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Genes associated with T helper 17 cell differentiation and function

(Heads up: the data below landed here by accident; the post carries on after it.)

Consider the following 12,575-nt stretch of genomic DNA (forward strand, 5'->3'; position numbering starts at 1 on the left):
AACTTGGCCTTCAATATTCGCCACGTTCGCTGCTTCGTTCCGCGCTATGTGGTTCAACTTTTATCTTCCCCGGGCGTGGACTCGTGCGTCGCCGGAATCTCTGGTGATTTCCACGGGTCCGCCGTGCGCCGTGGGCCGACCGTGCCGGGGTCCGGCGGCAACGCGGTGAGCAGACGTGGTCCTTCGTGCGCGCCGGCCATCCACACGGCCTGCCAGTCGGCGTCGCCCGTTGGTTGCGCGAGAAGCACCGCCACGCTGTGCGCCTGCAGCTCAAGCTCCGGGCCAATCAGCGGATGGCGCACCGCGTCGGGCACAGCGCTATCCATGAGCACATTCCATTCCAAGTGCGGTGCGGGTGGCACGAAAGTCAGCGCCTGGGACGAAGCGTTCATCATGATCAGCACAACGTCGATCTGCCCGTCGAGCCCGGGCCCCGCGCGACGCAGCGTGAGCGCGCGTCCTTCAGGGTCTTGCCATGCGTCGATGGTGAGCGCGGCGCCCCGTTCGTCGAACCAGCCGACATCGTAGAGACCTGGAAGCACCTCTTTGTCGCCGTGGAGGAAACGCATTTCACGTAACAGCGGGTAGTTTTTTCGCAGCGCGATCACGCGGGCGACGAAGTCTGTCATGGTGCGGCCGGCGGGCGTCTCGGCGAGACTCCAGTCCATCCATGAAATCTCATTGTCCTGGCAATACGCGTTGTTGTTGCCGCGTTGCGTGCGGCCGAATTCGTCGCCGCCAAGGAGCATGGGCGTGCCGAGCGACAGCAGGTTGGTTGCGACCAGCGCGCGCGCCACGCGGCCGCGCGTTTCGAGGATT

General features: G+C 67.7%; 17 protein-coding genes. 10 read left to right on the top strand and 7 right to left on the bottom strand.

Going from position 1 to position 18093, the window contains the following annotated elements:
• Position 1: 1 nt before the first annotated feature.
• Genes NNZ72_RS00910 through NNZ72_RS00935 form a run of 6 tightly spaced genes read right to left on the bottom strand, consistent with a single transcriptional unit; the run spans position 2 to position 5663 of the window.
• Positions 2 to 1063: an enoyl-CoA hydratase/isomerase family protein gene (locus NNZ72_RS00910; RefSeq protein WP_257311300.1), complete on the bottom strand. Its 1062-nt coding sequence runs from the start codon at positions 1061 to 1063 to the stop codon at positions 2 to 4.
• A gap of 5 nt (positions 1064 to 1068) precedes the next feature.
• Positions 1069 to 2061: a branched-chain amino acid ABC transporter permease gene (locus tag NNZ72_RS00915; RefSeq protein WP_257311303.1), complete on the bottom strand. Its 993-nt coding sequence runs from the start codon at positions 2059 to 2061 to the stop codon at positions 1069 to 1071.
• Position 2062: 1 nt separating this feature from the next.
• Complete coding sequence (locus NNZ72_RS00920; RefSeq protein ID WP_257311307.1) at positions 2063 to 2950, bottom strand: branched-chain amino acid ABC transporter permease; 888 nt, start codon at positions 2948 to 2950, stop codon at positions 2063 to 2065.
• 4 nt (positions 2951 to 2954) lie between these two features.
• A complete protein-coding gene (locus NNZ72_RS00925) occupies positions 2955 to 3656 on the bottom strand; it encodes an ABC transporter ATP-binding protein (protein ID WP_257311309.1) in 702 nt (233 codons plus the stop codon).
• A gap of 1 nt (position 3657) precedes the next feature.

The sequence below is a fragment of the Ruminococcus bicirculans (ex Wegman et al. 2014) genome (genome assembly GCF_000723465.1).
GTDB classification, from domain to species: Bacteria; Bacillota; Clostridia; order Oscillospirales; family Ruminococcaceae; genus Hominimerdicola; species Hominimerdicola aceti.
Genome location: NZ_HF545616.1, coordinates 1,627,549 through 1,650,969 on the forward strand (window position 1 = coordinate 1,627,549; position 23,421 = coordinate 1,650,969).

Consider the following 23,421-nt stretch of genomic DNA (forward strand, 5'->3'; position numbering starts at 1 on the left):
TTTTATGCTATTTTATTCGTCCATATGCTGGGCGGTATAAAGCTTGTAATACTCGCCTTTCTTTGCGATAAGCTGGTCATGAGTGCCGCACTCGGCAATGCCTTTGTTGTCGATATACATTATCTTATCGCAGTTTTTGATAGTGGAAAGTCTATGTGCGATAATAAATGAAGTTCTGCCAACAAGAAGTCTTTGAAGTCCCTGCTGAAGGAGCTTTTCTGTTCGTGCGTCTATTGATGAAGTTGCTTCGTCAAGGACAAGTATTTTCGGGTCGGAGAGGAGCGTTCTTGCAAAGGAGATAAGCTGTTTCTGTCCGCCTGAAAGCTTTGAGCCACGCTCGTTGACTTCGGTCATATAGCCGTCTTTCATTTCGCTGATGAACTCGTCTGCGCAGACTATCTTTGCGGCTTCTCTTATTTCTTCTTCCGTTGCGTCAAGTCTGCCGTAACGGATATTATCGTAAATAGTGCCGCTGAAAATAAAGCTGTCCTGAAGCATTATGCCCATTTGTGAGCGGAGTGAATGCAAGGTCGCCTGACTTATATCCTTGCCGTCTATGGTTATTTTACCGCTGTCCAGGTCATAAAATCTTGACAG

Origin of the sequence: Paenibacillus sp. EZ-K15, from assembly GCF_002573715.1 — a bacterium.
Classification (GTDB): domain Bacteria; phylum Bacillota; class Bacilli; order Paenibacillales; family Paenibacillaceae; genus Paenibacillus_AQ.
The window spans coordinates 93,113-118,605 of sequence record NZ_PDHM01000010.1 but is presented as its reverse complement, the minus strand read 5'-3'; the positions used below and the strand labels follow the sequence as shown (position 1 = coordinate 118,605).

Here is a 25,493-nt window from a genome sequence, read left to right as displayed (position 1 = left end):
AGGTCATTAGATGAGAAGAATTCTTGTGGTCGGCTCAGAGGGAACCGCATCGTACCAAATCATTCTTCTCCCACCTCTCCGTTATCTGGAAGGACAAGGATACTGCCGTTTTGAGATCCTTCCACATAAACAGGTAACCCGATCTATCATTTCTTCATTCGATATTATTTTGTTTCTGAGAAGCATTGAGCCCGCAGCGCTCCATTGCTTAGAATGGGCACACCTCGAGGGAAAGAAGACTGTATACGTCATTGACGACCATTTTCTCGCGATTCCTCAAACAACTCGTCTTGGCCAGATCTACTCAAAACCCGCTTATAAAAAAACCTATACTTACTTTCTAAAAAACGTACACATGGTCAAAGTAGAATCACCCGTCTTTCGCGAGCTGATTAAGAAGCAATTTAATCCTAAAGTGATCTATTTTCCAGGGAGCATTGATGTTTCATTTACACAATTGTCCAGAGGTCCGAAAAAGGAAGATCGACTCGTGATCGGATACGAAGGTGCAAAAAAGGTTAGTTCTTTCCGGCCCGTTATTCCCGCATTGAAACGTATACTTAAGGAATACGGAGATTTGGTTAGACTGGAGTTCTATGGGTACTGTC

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Interleukin-17 (IL-17)-producing T helper cells (Th17 cells) constitute a lineage of CD4 effector T helper cells that is distinct from the Th1 and Th2 CD4 phenotypes. In humans, Th17 differentiation is induced in the presence of the cytokines IL-1 beta, IL-6 and TGF beta, whereas IL-23 maintains Th17 survival. Effector human Th17 cells express several cytokines and cell surface markers, including IL-17A, IL-17F, IL-22, IL-26, CCR6 and TNFa. Studies on human cells have revealed that the RORC2 transcription factor plays an effective role in Th17 differentiation. Th17 cells contribute to the host immune response by involving various pathologies, including rheumatoid arthritis, multiple sclerosis and Crohn's disease. However, the full extent of their contribution to diseases is being investigated. The differentiation of Th17 cells is controlled by many transcription factors, including ROR gammat, IRF4, RUNX1, BATF, and STAT3. This review covers the general principles of CD4 T helper differentiation and the known transcription factors that play a role in the recently discovered Th17 cells.